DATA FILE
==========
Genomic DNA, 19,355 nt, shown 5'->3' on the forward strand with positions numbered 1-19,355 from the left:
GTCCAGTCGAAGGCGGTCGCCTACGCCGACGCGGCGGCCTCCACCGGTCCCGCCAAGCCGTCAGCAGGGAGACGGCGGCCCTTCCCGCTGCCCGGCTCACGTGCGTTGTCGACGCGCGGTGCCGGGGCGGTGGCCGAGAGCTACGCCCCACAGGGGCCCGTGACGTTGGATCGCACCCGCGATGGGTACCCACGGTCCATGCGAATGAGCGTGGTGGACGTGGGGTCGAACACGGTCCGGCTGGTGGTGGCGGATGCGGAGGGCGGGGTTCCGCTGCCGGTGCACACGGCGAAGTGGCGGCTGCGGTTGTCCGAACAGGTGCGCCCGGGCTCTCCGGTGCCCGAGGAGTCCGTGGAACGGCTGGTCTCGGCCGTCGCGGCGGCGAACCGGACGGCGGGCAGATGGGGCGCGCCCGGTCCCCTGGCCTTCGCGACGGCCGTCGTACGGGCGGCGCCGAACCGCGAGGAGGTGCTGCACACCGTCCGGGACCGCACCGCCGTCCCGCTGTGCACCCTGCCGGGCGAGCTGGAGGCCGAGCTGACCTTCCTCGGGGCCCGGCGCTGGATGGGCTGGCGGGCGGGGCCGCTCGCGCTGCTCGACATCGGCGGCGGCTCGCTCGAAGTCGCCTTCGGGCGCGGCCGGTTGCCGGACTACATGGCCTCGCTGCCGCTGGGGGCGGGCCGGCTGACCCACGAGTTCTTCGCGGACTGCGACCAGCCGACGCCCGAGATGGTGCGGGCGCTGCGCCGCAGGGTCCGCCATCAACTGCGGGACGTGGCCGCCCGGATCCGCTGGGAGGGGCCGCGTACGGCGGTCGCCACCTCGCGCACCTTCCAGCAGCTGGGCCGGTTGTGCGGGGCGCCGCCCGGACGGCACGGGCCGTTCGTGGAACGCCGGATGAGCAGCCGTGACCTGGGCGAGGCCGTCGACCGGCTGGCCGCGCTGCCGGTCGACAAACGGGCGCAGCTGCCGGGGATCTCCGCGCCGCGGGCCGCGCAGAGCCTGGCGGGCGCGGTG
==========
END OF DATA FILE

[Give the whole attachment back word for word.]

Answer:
Genomic DNA, 19,355 nt, shown 5'->3' on the forward strand with positions numbered 1-19,355 from the left:
GTCCAGTCGAAGGCGGTCGCCTACGCCGACGCGGCGGCCTCCACCGGTCCCGCCAAGCCGTCAGCAGGGAGACGGCGGCCCTTCCCGCTGCCCGGCTCACGTGCGTTGTCGACGCGCGGTGCCGGGGCGGTGGCCGAGAGCTACGCCCCACAGGGGCCCGTGACGTTGGATCGCACCCGCGATGGGTACCCACGGTCCATGCGAATGAGCGTGGTGGACGTGGGGTCGAACACGGTCCGGCTGGTGGTGGCGGATGCGGAGGGCGGGGTTCCGCTGCCGGTGCACACGGCGAAGTGGCGGCTGCGGTTGTCCGAACAGGTGCGCCCGGGCTCTCCGGTGCCCGAGGAGTCCGTGGAACGGCTGGTCTCGGCCGTCGCGGCGGCGAACCGGACGGCGGGCAGATGGGGCGCGCCCGGTCCCCTGGCCTTCGCGACGGCCGTCGTACGGGCGGCGCCGAACCGCGAGGAGGTGCTGCACACCGTCCGGGACCGCACCGCCGTCCCGCTGTGCACCCTGCCGGGCGAGCTGGAGGCCGAGCTGACCTTCCTCGGGGCCCGGCGCTGGATGGGCTGGCGGGCGGGGCCGCTCGCGCTGCTCGACATCGGCGGCGGCTCGCTCGAAGTCGCCTTCGGGCGCGGCCGGTTGCCGGACTACATGGCCTCGCTGCCGCTGGGGGCGGGCCGGCTGACCCACGAGTTCTTCGCGGACTGCGACCAGCCGACGCCCGAGATGGTGCGGGCGCTGCGCCGCAGGGTCCGCCATCAACTGCGGGACGTGGCCGCCCGGATCCGCTGGGAGGGGCCGCGTACGGCGGTCGCCACCTCGCGCACCTTCCAGCAGCTGGGCCGGTTGTGCGGGGCGCCGCCCGGACGGCACGGGCCGTTCGTGGAACGCCGGATGAGCAGCCGTGACCTGGGCGAGGCCGTCGACCGGCTGGCCGCGCTGCCGGTCGACAAACGGGCGCAGCTGCCGGGGATCTCCGCGCCGCGGGCCGCGCAGAGCCTGGCGGGCGCGGTG